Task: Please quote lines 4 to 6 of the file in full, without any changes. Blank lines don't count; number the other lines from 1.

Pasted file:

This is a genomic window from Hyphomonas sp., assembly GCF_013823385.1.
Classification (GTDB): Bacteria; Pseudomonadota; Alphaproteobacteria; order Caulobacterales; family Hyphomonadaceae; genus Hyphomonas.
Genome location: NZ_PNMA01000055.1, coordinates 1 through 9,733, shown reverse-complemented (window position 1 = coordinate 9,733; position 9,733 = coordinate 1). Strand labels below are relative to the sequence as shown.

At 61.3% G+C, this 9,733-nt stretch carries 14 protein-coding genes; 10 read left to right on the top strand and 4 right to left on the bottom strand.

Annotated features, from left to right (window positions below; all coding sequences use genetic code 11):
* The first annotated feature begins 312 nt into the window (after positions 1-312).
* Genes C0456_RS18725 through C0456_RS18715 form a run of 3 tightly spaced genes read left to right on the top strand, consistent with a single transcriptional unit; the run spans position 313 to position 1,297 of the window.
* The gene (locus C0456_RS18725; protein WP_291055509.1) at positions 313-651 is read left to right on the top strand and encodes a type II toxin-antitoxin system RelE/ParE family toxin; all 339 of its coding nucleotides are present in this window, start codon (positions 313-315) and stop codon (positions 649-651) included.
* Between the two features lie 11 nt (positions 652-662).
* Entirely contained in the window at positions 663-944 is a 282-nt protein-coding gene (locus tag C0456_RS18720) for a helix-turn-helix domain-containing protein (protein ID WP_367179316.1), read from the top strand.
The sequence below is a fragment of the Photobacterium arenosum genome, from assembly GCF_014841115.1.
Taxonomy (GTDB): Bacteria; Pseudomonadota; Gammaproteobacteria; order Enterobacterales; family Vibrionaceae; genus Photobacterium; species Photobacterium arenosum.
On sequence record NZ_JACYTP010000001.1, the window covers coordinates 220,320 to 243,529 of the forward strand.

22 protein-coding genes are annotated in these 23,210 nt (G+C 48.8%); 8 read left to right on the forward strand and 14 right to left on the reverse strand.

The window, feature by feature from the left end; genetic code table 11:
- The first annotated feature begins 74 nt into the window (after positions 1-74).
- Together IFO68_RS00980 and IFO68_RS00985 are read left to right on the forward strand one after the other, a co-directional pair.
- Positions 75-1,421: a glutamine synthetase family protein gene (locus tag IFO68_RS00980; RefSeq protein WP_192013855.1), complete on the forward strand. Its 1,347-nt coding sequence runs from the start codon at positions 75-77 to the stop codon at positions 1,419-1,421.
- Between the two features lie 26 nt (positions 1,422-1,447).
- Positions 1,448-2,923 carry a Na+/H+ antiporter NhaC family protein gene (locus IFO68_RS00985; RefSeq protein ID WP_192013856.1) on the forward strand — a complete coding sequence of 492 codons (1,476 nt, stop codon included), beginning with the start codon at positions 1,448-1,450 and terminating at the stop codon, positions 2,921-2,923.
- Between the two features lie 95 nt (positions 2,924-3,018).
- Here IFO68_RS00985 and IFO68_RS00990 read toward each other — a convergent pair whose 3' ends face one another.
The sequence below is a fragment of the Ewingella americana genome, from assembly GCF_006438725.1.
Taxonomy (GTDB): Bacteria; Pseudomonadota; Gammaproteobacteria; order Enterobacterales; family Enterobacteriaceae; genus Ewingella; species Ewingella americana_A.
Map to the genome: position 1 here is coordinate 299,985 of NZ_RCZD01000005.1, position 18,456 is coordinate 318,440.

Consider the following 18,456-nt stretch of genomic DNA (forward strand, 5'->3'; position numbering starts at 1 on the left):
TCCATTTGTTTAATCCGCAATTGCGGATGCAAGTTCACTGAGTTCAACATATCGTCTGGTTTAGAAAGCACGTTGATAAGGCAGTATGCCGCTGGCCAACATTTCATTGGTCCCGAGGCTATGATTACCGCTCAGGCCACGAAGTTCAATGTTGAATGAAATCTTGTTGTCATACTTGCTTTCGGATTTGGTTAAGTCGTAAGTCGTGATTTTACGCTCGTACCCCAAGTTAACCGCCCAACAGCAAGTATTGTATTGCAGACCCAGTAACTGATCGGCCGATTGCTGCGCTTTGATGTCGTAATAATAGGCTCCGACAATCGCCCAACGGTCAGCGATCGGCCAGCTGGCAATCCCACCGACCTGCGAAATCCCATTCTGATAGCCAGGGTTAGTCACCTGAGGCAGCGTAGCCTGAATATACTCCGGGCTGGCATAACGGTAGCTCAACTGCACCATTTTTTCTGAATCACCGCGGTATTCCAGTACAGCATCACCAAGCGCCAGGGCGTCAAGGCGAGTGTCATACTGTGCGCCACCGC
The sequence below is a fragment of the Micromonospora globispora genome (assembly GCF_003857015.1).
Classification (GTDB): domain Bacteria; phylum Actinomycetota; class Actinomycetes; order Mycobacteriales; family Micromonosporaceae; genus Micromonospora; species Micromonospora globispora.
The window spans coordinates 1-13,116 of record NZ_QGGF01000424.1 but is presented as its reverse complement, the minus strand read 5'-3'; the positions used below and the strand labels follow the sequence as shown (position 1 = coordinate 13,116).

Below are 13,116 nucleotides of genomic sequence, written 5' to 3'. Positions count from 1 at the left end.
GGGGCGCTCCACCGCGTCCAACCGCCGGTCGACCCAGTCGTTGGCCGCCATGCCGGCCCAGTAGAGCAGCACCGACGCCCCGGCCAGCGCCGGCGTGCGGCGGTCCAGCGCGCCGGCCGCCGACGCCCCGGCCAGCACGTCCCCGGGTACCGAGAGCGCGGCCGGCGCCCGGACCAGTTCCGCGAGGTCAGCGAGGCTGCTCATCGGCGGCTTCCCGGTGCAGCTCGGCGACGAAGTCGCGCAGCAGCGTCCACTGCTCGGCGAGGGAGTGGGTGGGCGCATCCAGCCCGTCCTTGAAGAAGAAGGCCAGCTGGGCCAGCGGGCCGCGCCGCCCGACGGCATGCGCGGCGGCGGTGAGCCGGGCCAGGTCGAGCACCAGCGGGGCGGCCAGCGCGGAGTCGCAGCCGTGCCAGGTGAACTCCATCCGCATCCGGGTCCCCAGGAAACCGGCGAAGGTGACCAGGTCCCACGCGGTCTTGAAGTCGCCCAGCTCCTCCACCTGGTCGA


At 61.3% G+C, this 9,733-nt stretch carries 14 protein-coding genes; 10 read left to right on the top strand and 4 right to left on the bottom strand.

Annotated features, from left to right (window positions below; all coding sequences use genetic code 11):
* The first annotated feature begins 312 nt into the window (after positions 1-312).